Looking back, April realized that it wasn’t the event her family calls ‘The Great Shuffle’ that was the low point of her high school career. It also wasn’t the lead-up to Elizabeth’s wedding that was the darkest period of that part of her life. Oh, sure, it hurt to be either ignored, trivialized or thought of as an object of fear. It hurt that her reaction to Liz’s embracing her own personal Kortney Krelbutz was whining about the horrible picky-face that wanted to make the poor deluded sap feel bad about a very stupid act of self-gratification. By any rational standard, the worst period of her life was the stupid battle of the bands contest she’d talked herself into during her senior year of high school. Instead of getting herself ready for the career she’d set her mind to, she’d let her vanity and insecurity talk her into a battle she didn’t need against a rival that wasn’t fighting her in the first place. The only real good accomplished was that she’d finally seen her former social circle for the limiting creatures they are. Gerald would always sort of see her as being someone he could get around by flattering her and Eva would always hide her utter lack of concern for April’s feelings with an appeal to worse problems. She’d remembered exactly when she finally clued in that Eva thought she was slumming. While it might have been rather cynical of April to assume that the downstairs apartment was only ever going to be the sort of rental property that would be inhabited by someone else’s lease-averse college-aged daughter, she was right, Eva was wrong and there’s an end of it. Since Becky saw that coming, she was clearly better than her alleged friends.
Sadly, that and making her peace with Becky couldn’t make up for the fact that she’d let her grades tank. She had thought that her having to scramble to make up for it so she could get on track to the veterinary program at Guelph might be a concern but, well, she should have known better. No one seemed to see the problem because of a very stupid reason: her mother Elly could not see herself as a large animal veterinarian. For some odd reason, everyone had to have a career based on something that her mother would have liked to have done. Mike became an author because Elly daydreamed of being a writer. Liz became a teacher because Elly always wanted to teach. This meant that April should want to become a famous ad executive because once upon a time, Elly confused being given a sinecure making posters for the library by women who pitied her with being an adperson. This, sadly, occasions the event Elly and John called ‘the time April ran away from home’ and the time Mike and Liz eventually called ‘the time April clued in, buckled down and got the Heck outta Dodge’. Simply put, she spent the first year out of high school working on her aunt’s farm to get real world experience and sufficient time away from home to make up for the time lost chasing a distracting star.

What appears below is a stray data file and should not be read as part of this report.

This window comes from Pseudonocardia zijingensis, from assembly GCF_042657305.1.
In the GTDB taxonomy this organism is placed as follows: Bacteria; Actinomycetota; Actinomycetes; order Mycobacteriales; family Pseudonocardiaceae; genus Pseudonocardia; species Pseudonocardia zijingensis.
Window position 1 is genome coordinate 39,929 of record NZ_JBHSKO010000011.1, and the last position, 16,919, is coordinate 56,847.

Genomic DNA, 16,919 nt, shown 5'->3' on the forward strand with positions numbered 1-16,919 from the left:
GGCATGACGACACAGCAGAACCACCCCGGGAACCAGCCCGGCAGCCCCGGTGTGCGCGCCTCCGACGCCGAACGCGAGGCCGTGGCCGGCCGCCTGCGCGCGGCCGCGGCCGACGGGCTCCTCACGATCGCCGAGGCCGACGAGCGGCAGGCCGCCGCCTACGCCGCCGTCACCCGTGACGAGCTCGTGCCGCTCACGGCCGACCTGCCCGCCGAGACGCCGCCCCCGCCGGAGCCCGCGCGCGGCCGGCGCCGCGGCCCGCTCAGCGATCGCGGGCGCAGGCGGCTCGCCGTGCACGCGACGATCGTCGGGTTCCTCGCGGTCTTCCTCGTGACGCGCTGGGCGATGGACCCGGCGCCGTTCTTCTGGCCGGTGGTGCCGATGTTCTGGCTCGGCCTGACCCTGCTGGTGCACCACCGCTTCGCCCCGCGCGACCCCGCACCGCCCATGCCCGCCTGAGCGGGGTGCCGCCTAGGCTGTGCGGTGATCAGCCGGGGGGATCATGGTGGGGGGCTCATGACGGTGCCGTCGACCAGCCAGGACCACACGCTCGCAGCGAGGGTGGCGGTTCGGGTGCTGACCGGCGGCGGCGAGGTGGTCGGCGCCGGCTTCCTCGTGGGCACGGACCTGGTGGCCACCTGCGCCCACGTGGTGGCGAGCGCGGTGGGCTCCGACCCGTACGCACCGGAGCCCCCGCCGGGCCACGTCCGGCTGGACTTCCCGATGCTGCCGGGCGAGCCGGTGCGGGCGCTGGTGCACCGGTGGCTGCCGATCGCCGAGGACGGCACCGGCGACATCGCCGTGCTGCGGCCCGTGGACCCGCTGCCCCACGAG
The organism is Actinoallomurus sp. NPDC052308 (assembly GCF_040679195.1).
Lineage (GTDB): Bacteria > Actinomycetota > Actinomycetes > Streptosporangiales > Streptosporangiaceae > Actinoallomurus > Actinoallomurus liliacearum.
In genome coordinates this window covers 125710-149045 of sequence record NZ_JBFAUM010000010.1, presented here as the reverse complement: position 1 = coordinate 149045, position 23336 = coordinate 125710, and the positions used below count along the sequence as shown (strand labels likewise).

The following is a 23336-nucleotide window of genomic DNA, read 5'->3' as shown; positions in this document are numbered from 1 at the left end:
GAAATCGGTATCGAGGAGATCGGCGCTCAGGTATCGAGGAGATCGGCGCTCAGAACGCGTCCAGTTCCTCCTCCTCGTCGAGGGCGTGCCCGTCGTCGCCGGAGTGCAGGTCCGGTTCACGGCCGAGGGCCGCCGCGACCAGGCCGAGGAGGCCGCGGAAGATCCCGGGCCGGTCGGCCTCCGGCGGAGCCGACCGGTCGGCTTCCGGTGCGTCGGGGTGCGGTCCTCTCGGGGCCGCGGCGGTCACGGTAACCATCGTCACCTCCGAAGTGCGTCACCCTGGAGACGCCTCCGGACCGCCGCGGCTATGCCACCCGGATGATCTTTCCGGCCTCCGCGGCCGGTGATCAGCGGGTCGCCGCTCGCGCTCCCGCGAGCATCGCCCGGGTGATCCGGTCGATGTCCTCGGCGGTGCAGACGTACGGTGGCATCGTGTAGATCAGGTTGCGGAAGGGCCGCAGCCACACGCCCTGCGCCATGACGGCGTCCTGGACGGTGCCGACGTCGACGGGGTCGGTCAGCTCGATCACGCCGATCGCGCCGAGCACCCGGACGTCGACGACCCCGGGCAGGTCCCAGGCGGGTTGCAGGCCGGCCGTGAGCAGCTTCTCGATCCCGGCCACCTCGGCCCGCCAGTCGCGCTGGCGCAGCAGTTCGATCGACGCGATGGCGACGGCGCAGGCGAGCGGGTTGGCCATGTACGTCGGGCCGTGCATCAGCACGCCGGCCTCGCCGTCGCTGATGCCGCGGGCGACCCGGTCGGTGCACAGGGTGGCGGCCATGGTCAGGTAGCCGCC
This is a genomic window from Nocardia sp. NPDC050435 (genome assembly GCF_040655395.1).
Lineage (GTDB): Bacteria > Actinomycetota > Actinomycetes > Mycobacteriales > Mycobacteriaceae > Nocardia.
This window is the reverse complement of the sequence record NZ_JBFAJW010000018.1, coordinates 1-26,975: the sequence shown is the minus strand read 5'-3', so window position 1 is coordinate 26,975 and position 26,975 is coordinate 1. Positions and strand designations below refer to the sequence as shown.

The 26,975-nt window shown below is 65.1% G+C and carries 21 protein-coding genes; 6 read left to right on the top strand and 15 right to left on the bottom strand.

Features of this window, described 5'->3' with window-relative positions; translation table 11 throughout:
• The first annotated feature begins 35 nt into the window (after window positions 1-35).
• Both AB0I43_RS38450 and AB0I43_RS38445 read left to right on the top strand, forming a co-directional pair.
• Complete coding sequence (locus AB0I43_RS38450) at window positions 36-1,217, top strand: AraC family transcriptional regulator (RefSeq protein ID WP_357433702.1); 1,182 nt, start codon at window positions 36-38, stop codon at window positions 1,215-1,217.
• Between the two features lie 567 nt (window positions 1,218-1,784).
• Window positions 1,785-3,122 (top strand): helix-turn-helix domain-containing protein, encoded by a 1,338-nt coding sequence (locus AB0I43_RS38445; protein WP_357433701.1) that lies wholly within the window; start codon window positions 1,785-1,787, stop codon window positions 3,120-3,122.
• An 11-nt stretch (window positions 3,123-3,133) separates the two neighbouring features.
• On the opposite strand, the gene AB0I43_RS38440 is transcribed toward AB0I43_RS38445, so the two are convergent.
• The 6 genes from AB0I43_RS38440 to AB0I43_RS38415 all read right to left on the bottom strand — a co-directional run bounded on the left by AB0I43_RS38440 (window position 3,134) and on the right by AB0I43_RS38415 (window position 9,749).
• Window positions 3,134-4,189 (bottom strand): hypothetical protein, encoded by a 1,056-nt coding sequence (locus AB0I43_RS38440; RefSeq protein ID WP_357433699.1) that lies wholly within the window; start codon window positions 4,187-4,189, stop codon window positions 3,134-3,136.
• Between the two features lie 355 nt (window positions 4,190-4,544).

While it’s to her credit that she made up for the missing year and got into the veterinary program at Guelph when she hoped, it should be noted that it came at something of a cost; while she, her brother and sister have never been closer, the sad fact is that looking out for her own best interests instead of meekly allowing someone who didn’t have the intellect, patience and stamina to live out her big dreams guide her destiny for her resulted in her being alienated from her parents. Elly wanted motherhood to pay and John was too stupid and aloof to question what was going on around him to be bothered with any sort of fact that might make him see himself as the cowardly, entitled fool he’d been all of his life. We thus find her in the present day about to celebrate her twenty-fifth birthday. Her classes are going well and she’s got the respect of most people who know her. While it’s entirely too bad for the parents that Mike has seen through himself and started to wise up and that Liz realized that marrying a man like John meant marrying a man like John, she feels confident that the ‘humiliation’ of being told that they’d behaved horribly will finally make them wake up and see themselves as not the centre of the universe. It’s just too bad for her that just as she was about to head off to her birthday party, Liz and Warren showed up at her place to tell her that the two of them had been found dead. Given the timing of events, it seemed to Michael that the two of them reacted to public censure for their part in torpedoing a marriage they did not like by keeling over and dying so as to avoid having to learn from their mistakes. While it broke her heart, part of her wanted to complain about how typical it was Mom and Dad would find a way of blowing off her happy-ever-after. Granted, she never said it was classic them to never be there for her but that’s because Jim raised her well. She just wishes that he hadn’t left her with a very troubling birthday present. Granted, it explained her mom but it is not something she wanted to know.